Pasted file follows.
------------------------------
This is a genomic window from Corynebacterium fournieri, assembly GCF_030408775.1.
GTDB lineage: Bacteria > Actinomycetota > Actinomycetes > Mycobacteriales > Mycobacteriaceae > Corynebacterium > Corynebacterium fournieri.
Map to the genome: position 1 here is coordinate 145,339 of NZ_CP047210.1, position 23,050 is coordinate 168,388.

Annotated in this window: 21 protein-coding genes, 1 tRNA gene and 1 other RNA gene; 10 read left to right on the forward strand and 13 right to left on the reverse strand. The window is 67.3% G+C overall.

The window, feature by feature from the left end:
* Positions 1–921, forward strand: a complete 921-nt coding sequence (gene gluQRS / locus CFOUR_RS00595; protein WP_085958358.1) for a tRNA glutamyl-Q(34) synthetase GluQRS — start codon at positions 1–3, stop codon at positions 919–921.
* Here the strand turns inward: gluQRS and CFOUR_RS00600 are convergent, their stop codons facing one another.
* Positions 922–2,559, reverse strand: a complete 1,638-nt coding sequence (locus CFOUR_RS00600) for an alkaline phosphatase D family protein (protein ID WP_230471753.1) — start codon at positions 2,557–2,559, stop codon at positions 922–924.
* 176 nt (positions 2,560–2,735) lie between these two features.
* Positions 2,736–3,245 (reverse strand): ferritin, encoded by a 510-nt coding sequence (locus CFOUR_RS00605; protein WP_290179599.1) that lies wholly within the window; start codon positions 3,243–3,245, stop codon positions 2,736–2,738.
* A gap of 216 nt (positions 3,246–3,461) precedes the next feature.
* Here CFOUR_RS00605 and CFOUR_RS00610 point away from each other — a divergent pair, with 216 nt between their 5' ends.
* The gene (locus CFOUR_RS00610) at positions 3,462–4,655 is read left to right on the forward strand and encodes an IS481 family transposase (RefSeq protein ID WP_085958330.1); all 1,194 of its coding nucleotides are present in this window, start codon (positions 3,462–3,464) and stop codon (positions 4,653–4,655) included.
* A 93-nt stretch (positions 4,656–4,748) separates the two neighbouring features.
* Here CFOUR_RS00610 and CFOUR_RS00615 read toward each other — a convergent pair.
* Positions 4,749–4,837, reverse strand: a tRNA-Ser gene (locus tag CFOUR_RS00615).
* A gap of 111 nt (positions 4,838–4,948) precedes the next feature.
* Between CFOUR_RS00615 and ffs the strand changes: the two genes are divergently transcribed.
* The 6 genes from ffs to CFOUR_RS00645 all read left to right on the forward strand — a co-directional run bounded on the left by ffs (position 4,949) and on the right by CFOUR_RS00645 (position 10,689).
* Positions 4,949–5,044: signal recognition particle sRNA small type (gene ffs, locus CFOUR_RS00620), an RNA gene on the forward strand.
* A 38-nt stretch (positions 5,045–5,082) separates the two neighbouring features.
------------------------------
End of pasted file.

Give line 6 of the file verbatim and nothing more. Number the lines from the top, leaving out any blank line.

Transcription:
* Positions 1–921, forward strand: a complete 921-nt coding sequence (gene gluQRS / locus CFOUR_RS00595; protein WP_085958358.1) for a tRNA glutamyl-Q(34) synthetase GluQRS — start codon at positions 1–3, stop codon at positions 919–921.